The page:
September 10, 2014

Winner Esomar Effectiveness Award 2014

Winner Esomar Effectiveness Award 2014

Haystack’s submission Car Clinics 3.0 is rewarded by ESOMAR as the industry’s best in demonstrating tangible impact of market research

We experienced in previous research that people can not always express very well why they like certain things and why some other things don’t feel 100% right. This becomes even more apparent when discussing products in the early stages of development, when people sometimes judge the execution rather than the fundamental structure, design and lay-out of a new interior prototype for example. So the question is: can we as market researchers contribute to making better cars through better and more innovative research?

To answer this question we decided to run a methodology test comparing neuro-marketing with traditional research methods. To limit the complexity of this we also decided not to work with Toyota stimulus material, which was still confidential at that time, but to use only existing stimulus from competitors used in previous research.

The right mix of tools

At Haystack, we don’t believe that one size fits all!  And we believe you should capture behavioural and biometric data along with traditional verbal measures to understand consumers’ feelings and elaborate on their behaviours.
We believe in the right “mix” and this is also the base of the setup of this case study. Putting the right methods in place to answer your questions: eye-tracking, neuromarketing tools combined with conventional quantitative and qualitative interviews.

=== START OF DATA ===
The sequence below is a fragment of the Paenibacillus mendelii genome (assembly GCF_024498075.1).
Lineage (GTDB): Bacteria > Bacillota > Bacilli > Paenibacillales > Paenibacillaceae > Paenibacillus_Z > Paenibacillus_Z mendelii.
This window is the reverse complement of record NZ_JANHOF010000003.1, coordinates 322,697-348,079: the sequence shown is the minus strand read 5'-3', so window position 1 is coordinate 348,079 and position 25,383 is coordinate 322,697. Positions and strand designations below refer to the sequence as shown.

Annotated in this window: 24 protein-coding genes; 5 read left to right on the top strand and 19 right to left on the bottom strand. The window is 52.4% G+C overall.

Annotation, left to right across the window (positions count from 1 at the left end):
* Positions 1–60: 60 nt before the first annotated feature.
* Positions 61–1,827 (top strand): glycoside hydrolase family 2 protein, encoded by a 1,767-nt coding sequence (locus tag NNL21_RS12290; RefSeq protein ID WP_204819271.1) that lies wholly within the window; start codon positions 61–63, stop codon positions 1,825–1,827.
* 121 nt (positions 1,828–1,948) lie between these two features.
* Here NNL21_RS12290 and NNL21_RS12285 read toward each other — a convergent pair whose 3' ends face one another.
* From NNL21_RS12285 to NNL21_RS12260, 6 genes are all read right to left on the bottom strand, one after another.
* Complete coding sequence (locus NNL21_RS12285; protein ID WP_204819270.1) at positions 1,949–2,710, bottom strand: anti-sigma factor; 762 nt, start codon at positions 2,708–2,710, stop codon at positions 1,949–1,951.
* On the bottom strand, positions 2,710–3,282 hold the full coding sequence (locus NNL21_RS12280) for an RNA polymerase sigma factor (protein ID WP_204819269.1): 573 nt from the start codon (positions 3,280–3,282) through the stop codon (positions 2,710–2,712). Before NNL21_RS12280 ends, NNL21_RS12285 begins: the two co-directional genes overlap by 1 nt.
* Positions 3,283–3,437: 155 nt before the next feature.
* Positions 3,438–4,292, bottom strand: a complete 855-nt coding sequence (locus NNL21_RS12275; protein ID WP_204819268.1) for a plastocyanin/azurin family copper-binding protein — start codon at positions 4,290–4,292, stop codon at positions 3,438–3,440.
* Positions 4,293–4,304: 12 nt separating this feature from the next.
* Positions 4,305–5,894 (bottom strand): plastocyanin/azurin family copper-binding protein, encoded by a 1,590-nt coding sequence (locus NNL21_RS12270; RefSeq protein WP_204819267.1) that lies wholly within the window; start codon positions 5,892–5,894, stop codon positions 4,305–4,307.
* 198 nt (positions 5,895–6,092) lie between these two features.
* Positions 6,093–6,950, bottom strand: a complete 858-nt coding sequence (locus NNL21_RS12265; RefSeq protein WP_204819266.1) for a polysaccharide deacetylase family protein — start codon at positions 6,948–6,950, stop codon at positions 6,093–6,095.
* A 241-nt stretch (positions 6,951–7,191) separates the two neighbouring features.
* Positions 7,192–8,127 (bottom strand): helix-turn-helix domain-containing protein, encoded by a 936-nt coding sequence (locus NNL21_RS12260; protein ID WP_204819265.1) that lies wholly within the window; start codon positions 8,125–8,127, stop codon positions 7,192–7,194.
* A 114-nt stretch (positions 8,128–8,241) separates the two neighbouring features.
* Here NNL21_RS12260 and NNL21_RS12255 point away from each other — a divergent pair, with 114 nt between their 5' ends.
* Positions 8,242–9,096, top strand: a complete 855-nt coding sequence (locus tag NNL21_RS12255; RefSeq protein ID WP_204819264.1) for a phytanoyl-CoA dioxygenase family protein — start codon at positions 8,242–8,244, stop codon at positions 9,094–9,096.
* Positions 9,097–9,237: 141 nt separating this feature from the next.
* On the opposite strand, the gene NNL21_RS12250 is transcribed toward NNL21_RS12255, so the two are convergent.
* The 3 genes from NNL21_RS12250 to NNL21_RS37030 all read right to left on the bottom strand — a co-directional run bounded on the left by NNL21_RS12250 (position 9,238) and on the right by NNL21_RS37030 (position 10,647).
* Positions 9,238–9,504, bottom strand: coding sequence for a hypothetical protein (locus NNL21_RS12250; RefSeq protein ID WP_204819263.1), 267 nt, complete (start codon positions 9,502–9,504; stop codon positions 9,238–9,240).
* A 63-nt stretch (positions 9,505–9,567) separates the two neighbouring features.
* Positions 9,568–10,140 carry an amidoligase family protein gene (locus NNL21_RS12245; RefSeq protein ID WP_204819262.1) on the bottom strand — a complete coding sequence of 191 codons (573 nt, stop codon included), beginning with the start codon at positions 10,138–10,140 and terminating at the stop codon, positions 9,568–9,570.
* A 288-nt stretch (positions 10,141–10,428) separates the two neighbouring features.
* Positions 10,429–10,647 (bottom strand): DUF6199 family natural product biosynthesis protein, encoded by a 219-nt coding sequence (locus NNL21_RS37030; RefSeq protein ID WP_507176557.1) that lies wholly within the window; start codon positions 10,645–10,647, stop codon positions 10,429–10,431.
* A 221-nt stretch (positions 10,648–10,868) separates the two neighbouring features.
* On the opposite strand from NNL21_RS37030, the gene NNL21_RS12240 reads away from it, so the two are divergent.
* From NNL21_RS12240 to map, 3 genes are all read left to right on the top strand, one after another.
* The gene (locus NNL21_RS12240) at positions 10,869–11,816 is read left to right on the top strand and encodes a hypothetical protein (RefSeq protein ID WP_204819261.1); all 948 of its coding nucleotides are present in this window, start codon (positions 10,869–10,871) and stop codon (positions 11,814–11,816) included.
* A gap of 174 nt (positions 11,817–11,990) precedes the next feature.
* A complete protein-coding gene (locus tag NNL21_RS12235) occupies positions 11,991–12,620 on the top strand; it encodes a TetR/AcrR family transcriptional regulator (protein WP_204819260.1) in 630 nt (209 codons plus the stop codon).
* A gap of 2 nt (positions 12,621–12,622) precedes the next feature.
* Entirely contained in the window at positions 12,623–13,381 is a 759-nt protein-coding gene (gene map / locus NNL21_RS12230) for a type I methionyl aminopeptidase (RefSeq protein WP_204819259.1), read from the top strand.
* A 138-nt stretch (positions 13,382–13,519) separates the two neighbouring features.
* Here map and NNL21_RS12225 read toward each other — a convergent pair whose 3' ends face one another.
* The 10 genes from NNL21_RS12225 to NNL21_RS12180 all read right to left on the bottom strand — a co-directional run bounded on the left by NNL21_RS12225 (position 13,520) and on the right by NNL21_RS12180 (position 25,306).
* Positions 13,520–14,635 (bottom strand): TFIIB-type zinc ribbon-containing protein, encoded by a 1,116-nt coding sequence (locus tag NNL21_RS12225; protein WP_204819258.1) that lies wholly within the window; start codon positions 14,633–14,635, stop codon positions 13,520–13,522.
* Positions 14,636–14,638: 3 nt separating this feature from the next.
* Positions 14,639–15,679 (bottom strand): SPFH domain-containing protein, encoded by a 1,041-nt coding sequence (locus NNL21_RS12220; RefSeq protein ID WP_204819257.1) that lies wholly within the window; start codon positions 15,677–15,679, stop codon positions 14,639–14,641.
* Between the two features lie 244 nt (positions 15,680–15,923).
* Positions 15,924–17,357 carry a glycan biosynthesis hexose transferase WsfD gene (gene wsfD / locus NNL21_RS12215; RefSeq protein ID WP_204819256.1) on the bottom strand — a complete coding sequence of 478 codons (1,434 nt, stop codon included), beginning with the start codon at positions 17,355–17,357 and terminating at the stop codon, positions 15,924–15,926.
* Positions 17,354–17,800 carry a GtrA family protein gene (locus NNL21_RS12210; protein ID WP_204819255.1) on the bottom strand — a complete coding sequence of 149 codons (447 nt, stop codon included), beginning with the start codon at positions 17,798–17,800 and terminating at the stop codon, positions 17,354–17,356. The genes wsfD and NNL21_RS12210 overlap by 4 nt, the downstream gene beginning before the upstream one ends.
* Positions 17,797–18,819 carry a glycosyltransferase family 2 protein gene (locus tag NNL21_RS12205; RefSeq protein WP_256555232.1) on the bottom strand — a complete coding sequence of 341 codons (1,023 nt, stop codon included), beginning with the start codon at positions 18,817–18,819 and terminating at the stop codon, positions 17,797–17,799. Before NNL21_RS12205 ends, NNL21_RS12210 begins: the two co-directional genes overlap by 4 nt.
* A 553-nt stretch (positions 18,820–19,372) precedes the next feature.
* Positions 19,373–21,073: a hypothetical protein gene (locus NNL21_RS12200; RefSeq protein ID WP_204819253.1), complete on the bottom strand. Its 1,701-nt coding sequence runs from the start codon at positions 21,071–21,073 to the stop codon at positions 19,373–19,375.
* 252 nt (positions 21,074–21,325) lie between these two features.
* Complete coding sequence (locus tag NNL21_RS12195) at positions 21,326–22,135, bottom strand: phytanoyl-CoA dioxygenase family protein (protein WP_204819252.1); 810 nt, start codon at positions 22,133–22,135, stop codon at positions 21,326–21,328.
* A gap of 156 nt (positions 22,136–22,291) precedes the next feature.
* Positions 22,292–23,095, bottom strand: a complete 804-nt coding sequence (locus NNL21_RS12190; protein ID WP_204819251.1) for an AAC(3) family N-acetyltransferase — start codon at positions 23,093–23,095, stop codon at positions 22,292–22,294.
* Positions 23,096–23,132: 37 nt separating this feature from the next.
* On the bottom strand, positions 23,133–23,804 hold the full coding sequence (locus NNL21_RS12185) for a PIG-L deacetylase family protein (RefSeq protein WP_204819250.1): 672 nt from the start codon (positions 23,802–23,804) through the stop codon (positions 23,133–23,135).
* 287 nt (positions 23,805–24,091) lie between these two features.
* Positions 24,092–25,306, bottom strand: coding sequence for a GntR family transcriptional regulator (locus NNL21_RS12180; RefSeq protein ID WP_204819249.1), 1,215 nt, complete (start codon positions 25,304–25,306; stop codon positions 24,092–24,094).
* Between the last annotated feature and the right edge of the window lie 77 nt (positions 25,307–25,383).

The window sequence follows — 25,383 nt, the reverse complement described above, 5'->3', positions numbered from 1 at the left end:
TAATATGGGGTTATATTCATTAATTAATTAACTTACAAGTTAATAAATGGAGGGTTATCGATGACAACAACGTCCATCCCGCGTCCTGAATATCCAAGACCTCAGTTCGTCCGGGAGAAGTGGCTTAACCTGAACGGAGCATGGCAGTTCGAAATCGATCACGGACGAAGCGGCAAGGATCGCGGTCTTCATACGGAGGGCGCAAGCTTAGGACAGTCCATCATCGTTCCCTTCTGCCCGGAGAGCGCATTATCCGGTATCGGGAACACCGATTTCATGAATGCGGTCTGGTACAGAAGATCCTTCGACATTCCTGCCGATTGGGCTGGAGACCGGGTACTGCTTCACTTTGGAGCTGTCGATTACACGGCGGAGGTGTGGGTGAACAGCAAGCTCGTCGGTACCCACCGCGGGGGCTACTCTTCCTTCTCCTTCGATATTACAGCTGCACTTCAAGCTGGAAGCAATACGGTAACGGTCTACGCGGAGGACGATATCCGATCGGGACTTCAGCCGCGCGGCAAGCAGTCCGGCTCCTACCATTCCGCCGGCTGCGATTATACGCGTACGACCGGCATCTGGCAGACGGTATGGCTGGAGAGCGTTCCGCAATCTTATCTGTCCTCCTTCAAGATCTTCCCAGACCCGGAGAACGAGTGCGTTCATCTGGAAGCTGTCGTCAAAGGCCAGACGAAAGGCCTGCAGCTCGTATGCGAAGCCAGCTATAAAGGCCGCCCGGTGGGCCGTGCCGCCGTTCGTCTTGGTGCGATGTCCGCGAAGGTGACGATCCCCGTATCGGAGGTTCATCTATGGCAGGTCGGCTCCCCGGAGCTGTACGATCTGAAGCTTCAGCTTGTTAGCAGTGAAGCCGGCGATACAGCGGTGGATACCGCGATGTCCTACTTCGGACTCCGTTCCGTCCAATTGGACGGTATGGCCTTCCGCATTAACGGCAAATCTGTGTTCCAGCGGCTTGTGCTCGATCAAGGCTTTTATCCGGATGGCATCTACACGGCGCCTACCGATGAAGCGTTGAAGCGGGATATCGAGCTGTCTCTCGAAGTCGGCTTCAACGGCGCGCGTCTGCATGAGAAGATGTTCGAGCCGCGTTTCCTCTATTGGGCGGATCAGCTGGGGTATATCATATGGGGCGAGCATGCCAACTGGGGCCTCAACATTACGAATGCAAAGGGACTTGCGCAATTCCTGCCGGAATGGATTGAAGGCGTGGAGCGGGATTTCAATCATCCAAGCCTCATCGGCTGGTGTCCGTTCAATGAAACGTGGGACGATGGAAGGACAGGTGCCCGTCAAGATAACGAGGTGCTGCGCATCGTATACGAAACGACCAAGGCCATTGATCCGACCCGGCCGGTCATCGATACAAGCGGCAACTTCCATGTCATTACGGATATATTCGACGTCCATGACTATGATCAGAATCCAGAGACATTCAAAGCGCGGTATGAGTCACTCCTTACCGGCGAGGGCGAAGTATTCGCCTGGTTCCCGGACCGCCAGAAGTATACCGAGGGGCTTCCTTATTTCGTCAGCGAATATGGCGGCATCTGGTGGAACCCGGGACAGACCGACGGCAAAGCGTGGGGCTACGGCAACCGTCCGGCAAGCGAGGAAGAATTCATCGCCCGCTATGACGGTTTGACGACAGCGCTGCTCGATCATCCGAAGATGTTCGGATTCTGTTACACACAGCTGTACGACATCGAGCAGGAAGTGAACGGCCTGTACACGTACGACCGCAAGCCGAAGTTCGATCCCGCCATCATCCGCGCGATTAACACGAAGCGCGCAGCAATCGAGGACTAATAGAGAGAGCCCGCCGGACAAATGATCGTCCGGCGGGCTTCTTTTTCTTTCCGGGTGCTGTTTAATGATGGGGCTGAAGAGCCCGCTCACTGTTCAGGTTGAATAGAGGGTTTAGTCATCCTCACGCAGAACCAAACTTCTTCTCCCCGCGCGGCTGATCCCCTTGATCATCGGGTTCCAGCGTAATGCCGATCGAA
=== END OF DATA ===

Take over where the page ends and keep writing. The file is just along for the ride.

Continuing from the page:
• A stimulus is exposed to consumers and meanwhile their eye gazing, their brain waves; through EEG, and their micro “goose bumps” through GSR, are traced and recorded…
  • EEG captures on long term emotional engagement – more specifically relevance. It measures the brain activity in the frontal cortex and is based on the avoidance and approach theory.  If there is more activity in the right hemisphere, there is more avoidance, negative engagement & feelings.  When there is more activity in the left hemisphere, there is approach, a feeling of embracing so more positive feelings and engagement.  In the output it looks like this, red bumps are positive emotions, blue ones are negative emotions and the yellow is neutral.
  • The usage of eye tracking, where we will track where the eyes are looking at. So the more red the spot is, the more intense people looked at the element.
  • Last, GSR Galvanic Skin Response, captures on short term arousal – more specifically, activation; which is scientifically proven to highly correlate with Purchase Intent and liking. The higher the peak the more activating the scene or the element was to consumers.

The combination of those three techniques together with the verbal measures after this exercise (quant and qual) gives a real added value.

So what did we learn from this study?

  • Consumers have difficulties to verbally express liking. Objective measurement is needed to get hold of the emotional engagement
  • It’s not only the overall evaluation that matters, all the individual elements have to be engaging emotionally for long term success…. 1+1=3
  • Even small details in the car can evoke strong emotional reaction, ultimately affecting the overall liking of the car

For Toyota this means that we can test already early in the development stage using these techniques and make better cars all in the end.

To end, we have an important message to you: always keep in mind that your consumers make their choices rather unconsciously… So, for a better insight about your consumers, you need to approach them with a multimode research design capturing on their emotions, behaviour as well as their verbal claims.

For more information about the study, please contact Wim Hamaekers.
Want to read more about the set-up, evaluation of the cars or the results? You can find more information here .